Who are you?
- AuthorDavid Rogerson
There has been a recent spate of cases revolving around fraudsters acquiring properties by using false ID documents and then selling them on to unsuspected buyers. They then disappear with the money before the fraud is discovered. So what can the true owner do when they suddenly find someone says they own their property?
As you would perhaps guess, the actions of the solicitors involved will be closely investigated to see if there is any claim against them for professional negligence.
The recent case of Patel v (1) Freddy’s Ltd (2) Chief Land Registrar and (3) Finegold  gives an example of this type of claim. Mr Patel bought a property in London as a rental investment. He lived abroad and a relative managed the property. A fraudster impersonating Mr Patel instructed solicitors to sell the property to a purchaser who in turn proceeded to sell the property to the Defendant. The Defendant became registered as the new proprietor at the Land Registry.
When the fraud was discovered, Mr Patel claimed that the Defendant’s solicitors had failed to properly check the fraudulent seller’s title to the property. However, the High Court disagreed and held that the Defendant’s solicitor had not been negligent as it was the task of the seller’s solicitors to check the identity of their client and that they really owned the property.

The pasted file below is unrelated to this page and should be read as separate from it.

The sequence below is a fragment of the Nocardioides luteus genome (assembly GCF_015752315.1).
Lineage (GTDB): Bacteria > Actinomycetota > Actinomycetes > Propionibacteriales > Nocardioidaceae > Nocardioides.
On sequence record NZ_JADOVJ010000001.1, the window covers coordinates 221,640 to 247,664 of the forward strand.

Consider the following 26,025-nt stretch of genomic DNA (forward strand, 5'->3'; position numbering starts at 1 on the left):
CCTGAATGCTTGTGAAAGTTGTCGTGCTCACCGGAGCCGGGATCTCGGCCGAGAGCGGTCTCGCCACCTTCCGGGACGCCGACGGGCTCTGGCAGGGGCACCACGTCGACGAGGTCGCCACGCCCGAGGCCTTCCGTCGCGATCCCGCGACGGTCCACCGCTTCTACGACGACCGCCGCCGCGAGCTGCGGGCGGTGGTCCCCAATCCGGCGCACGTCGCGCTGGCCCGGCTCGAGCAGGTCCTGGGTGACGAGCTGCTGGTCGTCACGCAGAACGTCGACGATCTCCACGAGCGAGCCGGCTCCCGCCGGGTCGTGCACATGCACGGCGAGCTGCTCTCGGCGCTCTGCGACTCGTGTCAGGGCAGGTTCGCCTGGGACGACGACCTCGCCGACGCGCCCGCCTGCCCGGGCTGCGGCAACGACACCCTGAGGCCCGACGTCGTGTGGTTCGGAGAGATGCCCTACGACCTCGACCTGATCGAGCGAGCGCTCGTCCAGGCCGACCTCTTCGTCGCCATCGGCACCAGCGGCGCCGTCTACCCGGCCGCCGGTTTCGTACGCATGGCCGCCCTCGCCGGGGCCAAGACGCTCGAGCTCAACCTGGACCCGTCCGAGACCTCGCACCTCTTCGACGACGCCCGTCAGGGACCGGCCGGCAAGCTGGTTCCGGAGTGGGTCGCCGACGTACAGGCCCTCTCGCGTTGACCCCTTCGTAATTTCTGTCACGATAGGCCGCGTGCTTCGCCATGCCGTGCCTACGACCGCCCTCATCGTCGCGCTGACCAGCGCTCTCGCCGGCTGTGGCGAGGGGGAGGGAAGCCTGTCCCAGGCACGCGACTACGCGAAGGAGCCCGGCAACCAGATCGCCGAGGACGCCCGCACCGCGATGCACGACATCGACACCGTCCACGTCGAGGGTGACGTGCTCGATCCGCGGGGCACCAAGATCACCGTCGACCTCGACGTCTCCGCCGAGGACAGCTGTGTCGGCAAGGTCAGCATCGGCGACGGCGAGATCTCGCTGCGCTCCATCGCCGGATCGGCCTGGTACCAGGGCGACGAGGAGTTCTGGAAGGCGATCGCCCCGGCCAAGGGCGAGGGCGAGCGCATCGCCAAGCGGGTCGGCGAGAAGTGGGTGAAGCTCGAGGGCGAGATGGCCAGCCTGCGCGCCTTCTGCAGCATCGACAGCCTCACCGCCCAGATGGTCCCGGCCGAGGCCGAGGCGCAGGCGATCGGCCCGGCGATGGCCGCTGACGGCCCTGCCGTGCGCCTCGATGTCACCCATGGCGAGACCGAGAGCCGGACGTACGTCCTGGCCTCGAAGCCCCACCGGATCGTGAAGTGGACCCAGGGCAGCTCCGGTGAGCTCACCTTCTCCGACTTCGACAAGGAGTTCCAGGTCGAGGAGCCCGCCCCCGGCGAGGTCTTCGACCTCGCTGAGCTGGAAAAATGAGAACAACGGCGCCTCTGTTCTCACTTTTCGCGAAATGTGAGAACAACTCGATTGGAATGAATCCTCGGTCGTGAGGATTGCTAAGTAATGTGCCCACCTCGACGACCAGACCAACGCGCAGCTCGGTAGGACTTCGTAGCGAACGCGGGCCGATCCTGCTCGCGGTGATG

The court confirmed that it is not normal conveyancing practice for the buyer's solicitors to check the identity of the seller. It is the seller's solicitor in a conveyancing transaction who should check the identity of their client. The buyer's solicitor is not required to duplicate the checking of the seller's identity or to check that the seller's solicitor has done so.
However, this case emphasises the importance for professional advisers of remaining alert to the possibility of fraud. This case highlights that there may be special circumstances that require an extension of the buyer's solicitor's duty beyond normal professional practice. It is important to note that each case will turn on its own particular facts and circumstances but this decision provides a helpful example of the court's approach to considering whether such special circumstances exist.